Tian Ten (Temple of Heaven) Miles and miles of parkland surround it. So Beautiful and peaceful and surprising to find in a crazy busy city.
 Tian Tan buildings  at sunset
 Tian Ten buildings with cheeky kids (they all took my pics-more about being a celebrity later)
 The park at sunset-magic, but Coooold!
 One of the 800 year old trees in the park
 Friends on the subway
 Industrial area of the canal near hotel
 I promise there is a red kite in this picture, just right of the crane and above it.
 Kites at Tiananmen Square
 The beautiful kites at Tiananmen Square

Thursday, December 2, 2010

China Review: Part 1

I have been back in Sydney, Australia for a week now. It is fantastic!
China has a piece of my heart though. I experienced so many great things in such a short period of time that I am a changed person. More on that later on. As I reflect the words impressive, dirty, busy, engaging, shocking and sweet come to mind and that is just the people I met. Hehe.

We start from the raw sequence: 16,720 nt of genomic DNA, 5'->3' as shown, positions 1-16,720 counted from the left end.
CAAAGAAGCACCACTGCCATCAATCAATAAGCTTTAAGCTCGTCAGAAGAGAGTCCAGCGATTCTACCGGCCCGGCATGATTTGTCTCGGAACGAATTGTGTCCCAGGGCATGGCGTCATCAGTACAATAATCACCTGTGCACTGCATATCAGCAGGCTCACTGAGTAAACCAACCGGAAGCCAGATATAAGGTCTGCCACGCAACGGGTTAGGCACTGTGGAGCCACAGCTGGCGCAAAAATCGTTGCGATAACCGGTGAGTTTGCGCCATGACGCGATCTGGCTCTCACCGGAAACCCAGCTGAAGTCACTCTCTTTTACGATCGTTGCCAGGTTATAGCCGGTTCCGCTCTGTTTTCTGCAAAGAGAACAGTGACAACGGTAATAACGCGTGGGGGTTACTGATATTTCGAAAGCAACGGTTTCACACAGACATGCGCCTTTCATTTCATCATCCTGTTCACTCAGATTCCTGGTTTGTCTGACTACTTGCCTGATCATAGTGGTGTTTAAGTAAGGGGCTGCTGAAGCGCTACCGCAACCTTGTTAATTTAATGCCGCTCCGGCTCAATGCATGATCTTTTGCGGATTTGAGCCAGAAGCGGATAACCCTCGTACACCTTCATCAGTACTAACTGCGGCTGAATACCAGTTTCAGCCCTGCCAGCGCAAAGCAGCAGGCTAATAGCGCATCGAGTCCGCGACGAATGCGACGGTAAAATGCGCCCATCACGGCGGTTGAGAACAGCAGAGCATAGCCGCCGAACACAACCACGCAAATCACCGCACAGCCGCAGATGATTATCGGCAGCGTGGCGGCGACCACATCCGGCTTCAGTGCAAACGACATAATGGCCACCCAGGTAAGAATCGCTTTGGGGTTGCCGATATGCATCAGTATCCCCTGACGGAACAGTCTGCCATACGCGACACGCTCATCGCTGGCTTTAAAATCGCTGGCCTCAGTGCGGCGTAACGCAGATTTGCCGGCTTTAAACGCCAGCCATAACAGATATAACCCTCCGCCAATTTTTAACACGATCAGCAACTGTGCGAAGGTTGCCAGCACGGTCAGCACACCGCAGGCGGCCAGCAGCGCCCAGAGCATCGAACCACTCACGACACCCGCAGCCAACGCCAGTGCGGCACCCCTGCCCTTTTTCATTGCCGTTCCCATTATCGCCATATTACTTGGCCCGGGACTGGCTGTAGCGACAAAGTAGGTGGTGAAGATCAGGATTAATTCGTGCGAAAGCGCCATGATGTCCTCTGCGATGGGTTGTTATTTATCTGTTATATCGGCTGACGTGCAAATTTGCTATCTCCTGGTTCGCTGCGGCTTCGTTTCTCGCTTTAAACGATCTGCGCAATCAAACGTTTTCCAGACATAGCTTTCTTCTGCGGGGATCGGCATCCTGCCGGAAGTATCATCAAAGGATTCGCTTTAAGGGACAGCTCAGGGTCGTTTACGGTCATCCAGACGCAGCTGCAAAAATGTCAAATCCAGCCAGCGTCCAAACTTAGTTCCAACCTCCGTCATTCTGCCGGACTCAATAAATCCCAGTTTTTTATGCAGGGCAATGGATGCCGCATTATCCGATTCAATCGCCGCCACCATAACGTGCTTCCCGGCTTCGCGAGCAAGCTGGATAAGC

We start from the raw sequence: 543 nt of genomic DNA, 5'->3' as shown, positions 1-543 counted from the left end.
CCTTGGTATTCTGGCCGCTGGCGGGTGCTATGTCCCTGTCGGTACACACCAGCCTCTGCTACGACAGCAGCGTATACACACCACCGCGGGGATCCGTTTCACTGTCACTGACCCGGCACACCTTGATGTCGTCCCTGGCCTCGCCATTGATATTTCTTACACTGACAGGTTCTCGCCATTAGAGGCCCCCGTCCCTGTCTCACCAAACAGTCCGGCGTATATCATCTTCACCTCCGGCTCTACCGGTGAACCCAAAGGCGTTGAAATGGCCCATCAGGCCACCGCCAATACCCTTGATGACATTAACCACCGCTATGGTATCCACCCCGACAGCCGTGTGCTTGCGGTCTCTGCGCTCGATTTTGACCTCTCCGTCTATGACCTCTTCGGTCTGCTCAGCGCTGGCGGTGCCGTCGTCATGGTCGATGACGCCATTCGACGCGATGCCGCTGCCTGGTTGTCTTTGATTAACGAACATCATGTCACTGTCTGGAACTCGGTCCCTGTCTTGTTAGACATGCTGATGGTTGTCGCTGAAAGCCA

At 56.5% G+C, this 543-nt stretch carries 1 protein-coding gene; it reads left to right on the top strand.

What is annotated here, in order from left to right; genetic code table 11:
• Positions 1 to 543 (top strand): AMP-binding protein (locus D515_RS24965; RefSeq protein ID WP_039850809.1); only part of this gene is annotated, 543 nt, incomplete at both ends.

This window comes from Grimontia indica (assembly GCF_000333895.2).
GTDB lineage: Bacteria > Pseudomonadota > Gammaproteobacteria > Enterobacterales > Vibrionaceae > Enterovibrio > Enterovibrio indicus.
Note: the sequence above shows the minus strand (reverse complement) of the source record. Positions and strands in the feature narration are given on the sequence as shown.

Beijing really did impress me. The architecture was so diverse. Rapid new developments next to old rickety houses with weeds growing from the front windowsill. Amazing public buildings: The Beijing National Centre for Performing Arts, shaped like an egg, resting on a lake. Through the main entrance you walk beneath a glass ceiling and as you look up you see the lake’s water above you. A great experience.  Trailing around this area on my bike with immense Tiananmen square on one side with green suited soldiers on every corner looking out to the road at forty five degree angles. Then on the other side the Hutongs. Residents living in semi charming squalor behind a thread bear curtain with a tree in a courtyard and a dumpling place next door on the street.